Even if they haven’t experienced it directly, most Yellowknife homebuyers are familiar with the concept of Buyer Representation. It’s what they see when they watch real estate Reality TV, and it’s what they usually hear about from family and friends who purchase property in other cities. Buyer Representation has been around since the 1990s in the provinces and is considered to be a very valuable service, but until we began offering it in 2012 it was very rarely practiced in the Northwest Territories.
Yes, local Realtors worked with buyers before 2012, but they generally didn’t work for buyers. The difference is subtle and yet incredibly important. It can mean the difference between simply being sold a home, or getting the best possible deal on a home.
To understand the distinction between working with or for a buyer, it helps to think in terms of other professions. Take a car dealership as an example. When a man walks into a car dealership he usually seeks the help of a saleperson. The salesperson will work with the prospective buyer, but won’t work for him or look out for his best interests. The buyer is merely a customer. The salesperson is looking out for the best interests of the owner of the car dealership. The buyer is well aware of the fact he is unrepresented in the purchase transaction. It’s a case of caveat emptor – “let the buyer beware.”
Compare this with a woman who walks into a law office seeking legal services. She doesn’t want a lawyer to merely think of her as a customer, she wants a client relationship with a lawyer who is acting as her representative and “fiduciary“ – a trusted professional who owes her duties of obedience, loyalty, disclosure, confidentiality, accountability and reasonable care and due diligence.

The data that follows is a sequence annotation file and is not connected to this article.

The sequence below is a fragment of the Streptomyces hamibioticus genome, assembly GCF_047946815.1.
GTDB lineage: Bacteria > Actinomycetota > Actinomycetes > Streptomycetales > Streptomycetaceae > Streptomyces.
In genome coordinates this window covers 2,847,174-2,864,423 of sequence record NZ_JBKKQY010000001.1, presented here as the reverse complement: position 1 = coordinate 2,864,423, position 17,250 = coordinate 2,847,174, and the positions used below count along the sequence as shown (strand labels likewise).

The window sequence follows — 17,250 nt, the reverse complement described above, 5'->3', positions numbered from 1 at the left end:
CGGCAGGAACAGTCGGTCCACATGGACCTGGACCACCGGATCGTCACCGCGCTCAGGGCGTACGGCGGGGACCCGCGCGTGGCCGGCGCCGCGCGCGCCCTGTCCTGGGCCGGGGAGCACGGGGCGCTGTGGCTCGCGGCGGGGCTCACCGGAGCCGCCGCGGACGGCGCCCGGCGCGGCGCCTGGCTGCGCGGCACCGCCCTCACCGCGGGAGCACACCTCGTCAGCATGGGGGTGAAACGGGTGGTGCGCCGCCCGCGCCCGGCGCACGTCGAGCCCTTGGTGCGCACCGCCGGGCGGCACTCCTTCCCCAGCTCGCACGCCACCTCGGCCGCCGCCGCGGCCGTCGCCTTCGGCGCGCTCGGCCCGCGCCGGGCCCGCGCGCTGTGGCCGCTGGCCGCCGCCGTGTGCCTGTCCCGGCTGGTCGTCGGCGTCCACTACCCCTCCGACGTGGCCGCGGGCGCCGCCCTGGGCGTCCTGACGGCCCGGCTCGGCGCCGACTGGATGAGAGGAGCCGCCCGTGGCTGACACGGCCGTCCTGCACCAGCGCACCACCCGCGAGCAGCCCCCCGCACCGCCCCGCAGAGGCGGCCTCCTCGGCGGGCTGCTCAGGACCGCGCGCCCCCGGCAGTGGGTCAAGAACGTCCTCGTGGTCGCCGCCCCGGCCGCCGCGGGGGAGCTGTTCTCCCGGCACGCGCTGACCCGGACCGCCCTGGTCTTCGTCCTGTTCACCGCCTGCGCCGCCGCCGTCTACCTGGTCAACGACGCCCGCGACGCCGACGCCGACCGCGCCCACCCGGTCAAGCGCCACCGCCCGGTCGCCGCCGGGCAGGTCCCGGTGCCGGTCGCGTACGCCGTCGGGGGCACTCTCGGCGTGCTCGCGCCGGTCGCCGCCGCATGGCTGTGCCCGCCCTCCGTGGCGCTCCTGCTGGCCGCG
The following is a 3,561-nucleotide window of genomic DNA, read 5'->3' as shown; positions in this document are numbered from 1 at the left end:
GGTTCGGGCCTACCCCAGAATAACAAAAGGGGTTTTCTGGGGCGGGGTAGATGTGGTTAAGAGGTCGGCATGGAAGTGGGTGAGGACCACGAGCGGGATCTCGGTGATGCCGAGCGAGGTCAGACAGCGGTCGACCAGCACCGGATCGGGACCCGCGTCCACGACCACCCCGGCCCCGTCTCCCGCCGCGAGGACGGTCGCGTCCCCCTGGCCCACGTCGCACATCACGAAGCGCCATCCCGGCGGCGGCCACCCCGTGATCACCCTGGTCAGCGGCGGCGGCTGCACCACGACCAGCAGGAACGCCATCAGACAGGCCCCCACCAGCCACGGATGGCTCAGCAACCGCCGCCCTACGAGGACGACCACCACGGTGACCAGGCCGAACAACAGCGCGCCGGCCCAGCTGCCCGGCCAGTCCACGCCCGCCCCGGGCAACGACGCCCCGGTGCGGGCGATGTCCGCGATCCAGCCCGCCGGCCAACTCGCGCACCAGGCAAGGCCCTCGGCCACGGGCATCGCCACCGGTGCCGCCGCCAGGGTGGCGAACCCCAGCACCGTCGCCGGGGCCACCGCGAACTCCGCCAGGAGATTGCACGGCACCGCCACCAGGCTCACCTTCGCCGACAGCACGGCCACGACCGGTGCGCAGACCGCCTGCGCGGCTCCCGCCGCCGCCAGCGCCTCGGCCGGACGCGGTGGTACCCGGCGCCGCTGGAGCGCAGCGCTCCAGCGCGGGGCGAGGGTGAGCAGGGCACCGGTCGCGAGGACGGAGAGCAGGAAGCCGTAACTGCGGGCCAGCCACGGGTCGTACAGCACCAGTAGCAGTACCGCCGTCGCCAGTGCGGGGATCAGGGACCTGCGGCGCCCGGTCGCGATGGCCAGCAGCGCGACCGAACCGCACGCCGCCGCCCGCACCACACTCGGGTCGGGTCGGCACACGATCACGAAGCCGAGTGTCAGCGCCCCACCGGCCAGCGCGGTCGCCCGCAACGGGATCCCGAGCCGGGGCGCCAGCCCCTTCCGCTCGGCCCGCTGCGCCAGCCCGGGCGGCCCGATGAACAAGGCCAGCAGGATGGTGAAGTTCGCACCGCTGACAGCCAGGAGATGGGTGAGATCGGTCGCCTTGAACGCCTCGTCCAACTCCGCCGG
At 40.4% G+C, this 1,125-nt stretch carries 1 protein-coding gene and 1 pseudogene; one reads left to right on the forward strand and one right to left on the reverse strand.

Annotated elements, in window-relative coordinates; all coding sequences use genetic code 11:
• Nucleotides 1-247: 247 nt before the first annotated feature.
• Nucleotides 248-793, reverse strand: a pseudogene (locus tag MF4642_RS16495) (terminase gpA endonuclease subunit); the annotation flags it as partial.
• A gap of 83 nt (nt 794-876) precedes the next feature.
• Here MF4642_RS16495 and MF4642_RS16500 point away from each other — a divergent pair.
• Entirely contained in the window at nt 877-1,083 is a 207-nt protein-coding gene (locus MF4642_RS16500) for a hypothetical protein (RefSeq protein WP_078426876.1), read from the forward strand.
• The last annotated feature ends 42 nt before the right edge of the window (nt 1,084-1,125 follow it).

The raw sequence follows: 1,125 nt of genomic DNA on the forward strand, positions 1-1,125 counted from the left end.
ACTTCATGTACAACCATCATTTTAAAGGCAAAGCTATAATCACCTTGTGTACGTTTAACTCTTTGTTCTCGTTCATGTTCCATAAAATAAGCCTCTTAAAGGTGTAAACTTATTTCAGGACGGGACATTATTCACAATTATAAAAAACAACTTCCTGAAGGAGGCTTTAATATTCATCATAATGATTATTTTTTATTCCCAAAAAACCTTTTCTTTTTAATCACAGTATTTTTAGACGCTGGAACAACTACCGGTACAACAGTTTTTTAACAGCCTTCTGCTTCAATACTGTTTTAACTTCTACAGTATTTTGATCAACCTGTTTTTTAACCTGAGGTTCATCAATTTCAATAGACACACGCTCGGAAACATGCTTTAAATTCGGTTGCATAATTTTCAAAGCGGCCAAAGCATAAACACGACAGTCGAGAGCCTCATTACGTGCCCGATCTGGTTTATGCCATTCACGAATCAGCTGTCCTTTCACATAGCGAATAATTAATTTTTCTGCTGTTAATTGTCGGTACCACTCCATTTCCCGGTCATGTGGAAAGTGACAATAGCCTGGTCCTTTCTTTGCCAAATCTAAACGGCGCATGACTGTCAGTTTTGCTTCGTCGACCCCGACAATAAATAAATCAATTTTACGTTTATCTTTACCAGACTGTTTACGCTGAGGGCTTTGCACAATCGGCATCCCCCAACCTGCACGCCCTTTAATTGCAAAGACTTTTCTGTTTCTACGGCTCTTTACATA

When it comes to the services one would expect to receive, there is a big difference between being a client and being merely a customer. The question is, which of these two scenarios applies to the relationship between a homebuyer and a Realtor? The answer is that they both do, depending on who the buyer is working with. This can be confusing and can lead to costly mistakes if a buyer assumes he is in a client relationship when in fact he is being treated as a customer.
In the real estate world the customer relationship (e.g. car salesperson) is referred to as “No Agency.” The buyer is treated as a customer rather than as a client. The Realtor must treat the buyer honestly and fairly, but does not owe the buyer loyalty, confidentiality, due diligence, or any of the other fiduciary obligations. And in fact the Realtor cannot negotiate on the buyer’s behalf because the Realtor is legally bound to look out for the best interests of the seller. Prior to 2012, Yellowknife Realtors generally worked under “No Agency” relationships with buyers and owed their loyalty to sellers on MLS transactions.
By contrast, Buyer Representation, or “Designated Agency”as it’s also known, is a client relationship. The client is owed the full slate of fiduciary duties. It is the Buyer’s Agent’s job to negotiate solely in the buyers’ best interests, going head-to-head with listing agents in an attempt to secure the best possible deal. In fact it’s probably because of this head-to-head dynamic that Buyer Representation is the only relationship between buyer and Realtor that you’ll ever see on Reality TV.
When asked which of these two relationships they would rather have with a Realtor, more and more homebuyers in Canada are choosing Buyer Representation. And why wouldn’t they? They get all the benefits of professional representation at no cost.
In my next post I’ll talk about whose job it is to make sure buyers don’t make incorrect assumptions about the duties they are owed by a Realtor. As a preview, here are some links to “Agency Disclosure” forms and websites used in the provinces.
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